View Full Version : ​I would think poetry is pictured words, but not...

March 20th, 2017, 01:34 PM
​I would think poetry is pictured words, but not poetry. It is told that a picture introduces words in pictures and then it's art,where does the word art come into play? I am thinking that as in scripture the words are more than just words, they are truth's which we the reader sometimes questions, because they see and understand it differently. Mary had a little lamb, it's fleece was white as snow, and everywhere that Mary went the lamb was sure to go. Could that sentence be poetry in words instead of pictures, yet say's the same thing? questioner

March 20th, 2017, 04:41 PM
I believe you are getting tripped up on the poetic characteristics. Poets do not have the luxury of having one thousand plus words to explain their settings or develop characters, so they must pain a picture with their words. See, It's not the picture that is introducing the words, it's the words that introduce the picture.

March 20th, 2017, 05:13 PM
Read through a poem. Consider what sort of picture the words are presenting. One of the true glories of the written word is that the reader's imagination is set free. Their preceptions and thoughts are not bound by an actual, physical incarnation of a picture. This is what this is...Poetry and prose both leave room for dreams. Readers know where the components go, but the details and subtle variations are given to the reader's imagination.

It is the difference between reading the book and seeing the movie. Different senses and regions of the brain are engaged. And science has proven that reading engages the brain on a much more profound level than a passive activity like watching or looking does. Reading and writing are not passive activities, they engage the senses on a global level.

Poetry's power rests in its inherent potency, each word absorbing the weight of its context and definitions. Consider a timber line, trees few and far between, the forest disappears and you see the individual trees, the stars above, and a veil of forest stretching down the mountain. Yet, the poet doesn't have access to the luxurious forest further down the slopes, they have to utilize what is within reach along the timber line. Still, poets can weave worlds that are stunning. The key is knowing how to make the most of the few resources one has. Poets build upon the stars.


By sea, through a tide pool door, Blinkken, guised as an otter in sleek silver white,
departed from Nappland’s cobalt shore as Lullaby sang, an aching echo from afar.
The Firefly Tide, a gentle lap upon his toes, Blinkken watching the tide pool bright.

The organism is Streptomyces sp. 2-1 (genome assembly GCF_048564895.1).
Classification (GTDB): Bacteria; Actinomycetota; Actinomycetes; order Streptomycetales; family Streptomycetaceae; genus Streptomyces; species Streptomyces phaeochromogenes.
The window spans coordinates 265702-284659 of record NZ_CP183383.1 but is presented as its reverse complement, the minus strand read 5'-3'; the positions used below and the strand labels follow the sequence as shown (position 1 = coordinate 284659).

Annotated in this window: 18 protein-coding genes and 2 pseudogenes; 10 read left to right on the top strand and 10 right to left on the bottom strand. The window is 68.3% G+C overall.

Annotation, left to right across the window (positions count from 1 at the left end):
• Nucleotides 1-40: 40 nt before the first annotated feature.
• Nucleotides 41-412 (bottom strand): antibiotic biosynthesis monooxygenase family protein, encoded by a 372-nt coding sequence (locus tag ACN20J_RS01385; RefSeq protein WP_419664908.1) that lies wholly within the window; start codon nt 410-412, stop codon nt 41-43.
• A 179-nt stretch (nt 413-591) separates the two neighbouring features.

Beacon, a Glasslight Crab, whose shell of lightning struck sand held pure starlight.


Back, a fleecy darkness across the sky, a Storm Black Ram.
A sheep of peace quieting thunder’s roar to a gentle rumble.
Craggen Fell above Violet Dell, home of the black lamb.
It was there the Wendigo took them, the Ram, the Dam.

March 20th, 2017, 10:11 PM
I see and partially understand, and I write to learn how to write where the reader understands what they said. Yet ,because words explain the sentence and paragraphs as well, I am having trouble understanding what the order is, ABC or 1234?The words themselves create order within the sentences as does the paragraphs, since words have many ways to be understood, it is hard to put the sentences together plus the paragraphs as well, then the reader interprets what they think they said. I have went overboard to understand creative writing, I now see I am writing for information and questions about writing.

I also see writing as basic information of questions and answers and one can go so far as to try to understand the correct way to writing in many ways to write. I see no order even in creative writing as well. I have went overboard with what I think creative writing is all about and must back up and go by the original writing orders. Thank you for listening to me. questioner

March 20th, 2017, 11:45 PM
Context can help with things like this. Consider how the parts help to support and enhance the whole...It is the difference between theory and practice. There is order to the process, but each writer's process is unique. And it is because of sheer diversity that there is no wrong way to write. You just need to know what species of writing you like to work with...Poetry is a differnt species than prose, prose being the easier of the two to categorize. Poetry by its very nature is elusive, almost like smoke when you try and define it.